When Nicola Sturgeon was found guilty of misleading Parliament about the Salmond Inquiry, she was not required to resign.
Sturgeon shows no signs of resigning following the ferry debacle where she is alleged to have misled Parliament – quite apart from her resignation over the SNP’s global incompetence being laid bare.
My question is, what does a Prime Minister have to do now that it will behoove him to resign?
Jill Stephenson, Edinburgh
Rishi Sunak called ‘Mr. Tax’ as reaction to spring statement grows
Last week, Kate Forbes could not say who was responsible for signing the fiasco Ferry contract because it was “before its time”. Today, she’s adamant that it was Derek Mackay, even though it appears he was on vacation at the time.
However, does that imply that she did an investigation, presumably on one or two recordings that may have been created at the time? Surely we taxpayers should have access to this file to show who is telling the truth and who is not? Not all views and opinions can be correct, so someone is hiding something. Jim McColl’s prediction that it could cost £400million is likely to be close to the mark, although it is immediately dismissed by Ms Forbes, who bases her estimate on ‘facts’. Given his lack of knowledge of the facts last week, I suspect Jim McColl is right. So the big question is, who is going to take the blame? The SNP is good at blaming others. Will they do it to themselves, or is Derek Mackay an unfortunate but practical scapegoat?
As I was pedaling yesterday, an ambulance arrived, with its siren on and its blue lights flashing. Everyone moved to the side to let him pass. These actions were immediate and instinctive. Our actions were a courtesy to everyone in the ambulance, and we all hope she will be reimbursed should it ever be our turn to be in that ambulance.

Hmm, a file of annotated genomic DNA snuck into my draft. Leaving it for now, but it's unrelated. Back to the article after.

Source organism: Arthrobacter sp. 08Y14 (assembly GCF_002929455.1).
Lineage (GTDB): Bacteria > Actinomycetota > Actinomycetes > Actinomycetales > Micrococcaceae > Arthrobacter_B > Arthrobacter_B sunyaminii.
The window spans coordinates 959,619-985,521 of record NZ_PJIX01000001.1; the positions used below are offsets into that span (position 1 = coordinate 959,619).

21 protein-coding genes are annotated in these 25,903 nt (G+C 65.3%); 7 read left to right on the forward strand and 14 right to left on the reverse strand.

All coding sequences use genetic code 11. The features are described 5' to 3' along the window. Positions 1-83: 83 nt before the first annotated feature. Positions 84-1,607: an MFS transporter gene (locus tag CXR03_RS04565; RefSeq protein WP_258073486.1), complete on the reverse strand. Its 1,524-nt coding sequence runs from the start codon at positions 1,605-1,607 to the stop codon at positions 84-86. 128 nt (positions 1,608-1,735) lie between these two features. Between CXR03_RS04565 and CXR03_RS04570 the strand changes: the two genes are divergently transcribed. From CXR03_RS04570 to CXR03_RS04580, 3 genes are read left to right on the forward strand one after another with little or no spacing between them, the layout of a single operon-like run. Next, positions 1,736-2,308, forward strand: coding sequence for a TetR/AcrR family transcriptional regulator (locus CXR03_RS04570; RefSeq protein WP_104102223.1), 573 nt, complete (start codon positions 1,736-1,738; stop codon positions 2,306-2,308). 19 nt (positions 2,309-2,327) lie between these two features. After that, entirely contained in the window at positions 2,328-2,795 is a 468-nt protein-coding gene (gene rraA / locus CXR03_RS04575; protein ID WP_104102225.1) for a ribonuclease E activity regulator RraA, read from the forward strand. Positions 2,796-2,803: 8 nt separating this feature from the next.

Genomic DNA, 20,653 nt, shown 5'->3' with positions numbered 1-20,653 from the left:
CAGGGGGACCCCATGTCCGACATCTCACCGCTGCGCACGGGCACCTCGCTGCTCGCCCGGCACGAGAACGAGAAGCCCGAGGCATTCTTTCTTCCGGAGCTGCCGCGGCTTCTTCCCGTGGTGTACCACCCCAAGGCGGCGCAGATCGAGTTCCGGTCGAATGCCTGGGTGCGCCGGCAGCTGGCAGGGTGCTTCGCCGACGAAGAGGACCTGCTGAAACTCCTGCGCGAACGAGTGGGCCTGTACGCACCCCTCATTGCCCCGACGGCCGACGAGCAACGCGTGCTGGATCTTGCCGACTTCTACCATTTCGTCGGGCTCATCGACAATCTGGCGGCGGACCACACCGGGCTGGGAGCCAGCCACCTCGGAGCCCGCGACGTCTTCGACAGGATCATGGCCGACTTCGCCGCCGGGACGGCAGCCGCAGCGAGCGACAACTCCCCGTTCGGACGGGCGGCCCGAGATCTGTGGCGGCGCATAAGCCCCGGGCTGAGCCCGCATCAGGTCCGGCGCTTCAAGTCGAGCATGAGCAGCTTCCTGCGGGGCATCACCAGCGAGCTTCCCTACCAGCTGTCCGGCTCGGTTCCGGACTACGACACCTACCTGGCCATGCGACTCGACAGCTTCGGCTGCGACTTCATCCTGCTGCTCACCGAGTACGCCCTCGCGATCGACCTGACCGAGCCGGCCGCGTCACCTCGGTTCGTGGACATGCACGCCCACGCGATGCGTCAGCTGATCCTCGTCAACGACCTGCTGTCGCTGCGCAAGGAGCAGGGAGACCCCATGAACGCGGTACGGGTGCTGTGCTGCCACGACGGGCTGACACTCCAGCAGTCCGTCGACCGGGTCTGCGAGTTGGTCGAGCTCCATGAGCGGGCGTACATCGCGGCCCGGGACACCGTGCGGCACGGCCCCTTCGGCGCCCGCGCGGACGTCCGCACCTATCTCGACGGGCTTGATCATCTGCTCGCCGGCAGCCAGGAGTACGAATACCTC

No one asked for the siren and lights to be turned off because they were too alarmist.
No one spoke to the driver to ask him to slow down, stop, reverse or go down several dead ends. Such delays could be deadly.
No one blocked the ambulance saying it was no use as there were less considerate people elsewhere on the way to the hospital.
Nobody wondered if the patient was really sick; no one entered the ambulance to rip off the oxygen mask or create other fresh injuries.
All of these negative actions and behaviors are properly unthinkable.
However, if we consider the patient as the planet, several of your regular contributors advance precisely these arguments.
So I ask all of them to just ask what more you can do to help this particular patient get to the hospital on time.
Iain MacDonald, Broughty Ferry, Dundee
Through the Barnett Formula, Scotland receives an extra £2,000 per man, woman and child in public spending compared to the UK average. But this supplement doesn’t go to all Scots – it goes to the SNP administration in Scotland, who decide how it should be spent. So, we have all the gifts that the SNP claims to be theirs.
But instead of those largesse being wasted on things like baby boxes, rusting ferries, empty buses and trains, Gaelic signs everywhere, and so much more, wouldn’t it be better if they went in part directly to the Scottish public?
This would act as a check on Holyrood excesses and allow every Scot to decide how the Barnett bonus should be spent.
A check for £1,000 paid to every Scotsman directly from the Bank of England instead of going into the coffers of Holyrood might cause consternation in the SNP hierarchy, but would certainly be greeted with gratitude by the people of Scotland.
William Loneskie, Oxton, Berwickshire
Today I received a letter from the Scottish Census compilers dated March 21 stating that they had not received my response. We all know the return was for the night of March 20, so I don’t see how a mailed return could reach them on the 21st.
I wonder how many households received this communication and how much it cost us.
Martha Dickson, Edinburgh